Despite our murky, windy, rainy weather we were able to get quite a few things done this weekend.  The previous tenants were very enthusiastic gardeners, but it doesn’t seem like they were overly concerned with aesthetics.  You can see my little greenhouse above, and Jacob has a shop building off to the left of that photo with the aspalt pad in between.  They seemed to be concerned with functionality more than looks, because the buildings were just placed there on the edge of the yard with no landscaping or anything to make them attractive.  I appreciate the functionality, but I really want it to all look pretty as well…I’m thinking a low wall made of paving stones from the shop to the greenhouse (in front of that sweet gum tree) with a little flower bed in it, and then another paving stone “planter” built along the length of the greenhouse to hide the legs of that cabinet and make it look a little neater. 

We’ve already done a lot to clean it up just by clearing away a lot of brush and junk from around the shop area, and I know the rest will come together in time.  Hopefully spring will be upon us full force in another couple of weeks and we can get down to business in the garden. 

Did I mention how much fun the tractor is?  It’s pretty cool actually.  I might actually volunteer to help with the lawn mowing…

I hope you all are having very happy and productive springtimes, wherever you are, and that all of your projects are going just the way you want them to. Happy Spring!

 

The Farm Family

Feb2013-1

This is where I grew up…in fact, I cleared that pasture when it was all blackberries and brambles, and you couldn’t walk through it without the fear of sticking your foot in a hole that you couldn’t see or stubbing your toe on a giant rock half-buried in the ground.  When my parents bought this place in 2000, there were no pastures at all – there had once been, but they had been let go, and had grown up until they were impassable with any sort of motorized vehicle.  I’m not kidding – you’d have needed the mars rover to get through it.  We cleared the land by hand – my mama, my stepdad, my sister and I.  And now it’s covered with grass (mostly.  When it rains anyway.) for most of the year, and populated with Red Angus cattle, Katahdin sheep, and Tamworth pigs.  My parents raise all natural, grass-fed animals with no antibiotics, no hormones, no bad-for-you additives.  They get grass and hay; even the pigs graze, although being natural omnivores, they do receive a supplemental pig feed in carefully measured amounts, as well as whey, a natural by-product of the cheese making process that they love and is full of nutrients.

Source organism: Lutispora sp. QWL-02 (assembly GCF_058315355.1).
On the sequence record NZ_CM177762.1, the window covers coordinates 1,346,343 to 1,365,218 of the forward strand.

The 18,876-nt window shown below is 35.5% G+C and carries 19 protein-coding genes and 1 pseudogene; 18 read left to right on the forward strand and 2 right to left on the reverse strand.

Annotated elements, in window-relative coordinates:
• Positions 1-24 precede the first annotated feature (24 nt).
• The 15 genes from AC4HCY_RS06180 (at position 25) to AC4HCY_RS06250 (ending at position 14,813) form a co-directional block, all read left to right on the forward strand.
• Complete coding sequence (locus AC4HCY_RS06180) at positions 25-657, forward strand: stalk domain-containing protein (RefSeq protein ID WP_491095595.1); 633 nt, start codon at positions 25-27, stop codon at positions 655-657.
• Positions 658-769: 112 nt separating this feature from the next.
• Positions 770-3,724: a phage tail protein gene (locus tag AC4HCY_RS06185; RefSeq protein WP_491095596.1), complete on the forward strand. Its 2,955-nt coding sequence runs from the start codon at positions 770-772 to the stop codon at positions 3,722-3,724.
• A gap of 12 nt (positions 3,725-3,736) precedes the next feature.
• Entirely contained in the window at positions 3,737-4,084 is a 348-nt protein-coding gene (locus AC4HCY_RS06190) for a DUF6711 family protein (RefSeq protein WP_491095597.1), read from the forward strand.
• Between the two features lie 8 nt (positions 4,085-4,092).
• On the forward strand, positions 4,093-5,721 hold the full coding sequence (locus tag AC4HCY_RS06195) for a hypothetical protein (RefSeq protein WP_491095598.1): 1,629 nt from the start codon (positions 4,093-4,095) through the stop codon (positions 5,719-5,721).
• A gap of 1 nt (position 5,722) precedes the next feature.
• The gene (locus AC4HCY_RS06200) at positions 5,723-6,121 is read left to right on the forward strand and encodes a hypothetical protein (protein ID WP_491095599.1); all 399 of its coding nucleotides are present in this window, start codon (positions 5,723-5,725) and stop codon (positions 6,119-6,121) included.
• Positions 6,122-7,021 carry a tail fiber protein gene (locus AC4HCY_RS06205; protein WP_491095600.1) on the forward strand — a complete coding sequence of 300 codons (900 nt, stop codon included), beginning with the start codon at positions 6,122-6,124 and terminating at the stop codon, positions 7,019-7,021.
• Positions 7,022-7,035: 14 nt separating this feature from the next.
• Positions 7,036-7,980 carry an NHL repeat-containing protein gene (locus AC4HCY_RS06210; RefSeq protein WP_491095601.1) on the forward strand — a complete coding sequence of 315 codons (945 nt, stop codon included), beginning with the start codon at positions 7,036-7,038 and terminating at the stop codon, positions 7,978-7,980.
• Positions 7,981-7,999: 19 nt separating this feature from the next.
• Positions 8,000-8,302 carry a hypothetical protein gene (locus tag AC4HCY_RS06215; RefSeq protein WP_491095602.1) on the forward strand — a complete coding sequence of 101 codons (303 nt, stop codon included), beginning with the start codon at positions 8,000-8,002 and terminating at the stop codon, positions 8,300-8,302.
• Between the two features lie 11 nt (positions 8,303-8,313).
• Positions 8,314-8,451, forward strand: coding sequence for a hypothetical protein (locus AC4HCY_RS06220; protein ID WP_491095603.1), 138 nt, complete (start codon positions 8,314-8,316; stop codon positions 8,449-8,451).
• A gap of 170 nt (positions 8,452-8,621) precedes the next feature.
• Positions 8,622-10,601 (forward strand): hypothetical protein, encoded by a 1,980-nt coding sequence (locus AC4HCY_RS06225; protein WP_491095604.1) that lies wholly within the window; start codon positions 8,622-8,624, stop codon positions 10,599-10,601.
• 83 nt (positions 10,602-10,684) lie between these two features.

Feb2013-3

Farm-1

 

Mostly, they just roam around chowing down on all that grass and providing me with endless entertainment and photo opportunities.  You can see that they’d much rather cool off in their drinking water than use it for it’s intended purpose. They are all well-fed, well-cared for, and well-loved – they’re not very shy, and will usually come up to investigate when we visit their domain.

Feb2013-4

 

That little cutie is the first lamb of 2013, although judging by the size of the lady on the left, he will (very!) soon be joined by twins or even triplets.  My parents lost their ram last year – the stud of the flock – and it’s possible that this little guy will be stepping up to fill his hooves.  He’s anxiously awaiting his name – it’s taking a while to come up with something suitably impressive.

Feb2013-5

 

I really miss being on the farm every day – when I was kid it just seemed like work, work, and more work, but now I can see how valuable our experiences there were.  We learned how to work hard – pasture clearing, see above; we learned skills most people have no concept of – for instance, can you deworm and vaccinate horses, sheep, cattle, pigs, dogs, and cats? or shoe them, or trim their feet or toenails? or clean 18 stalls before 10 am?; and we got to experience some of the coolest things ever – like a half-hour old lamb/calf/horse try to stand up and find it’s mama for the first time.   It’s work like you wouldn’t believe.  Folks aren’t joking when they say “up with sun” – I had to be at the barn to feed at 7am everyday, including holidays, and we didn’t go in the house until everyone was fed and watered at night, and that might be 6pm or 10pm depending on how your day went.  I’ve hauled 400 bales of hay in from the field, off the trailer, into the barn, then into the stalls in an afternoon – but I’ve also ridden through the Talladega National Forest in the springtime when everything is blooming and the horses are frisky.  All of the work is balanced out by some miraculous event, or birth, or experience that I wouldn’t have had otherwise.   I learned so much, and gained so much appreciation for the land, the animals, the seasons, that I wouldn’t change it for the world.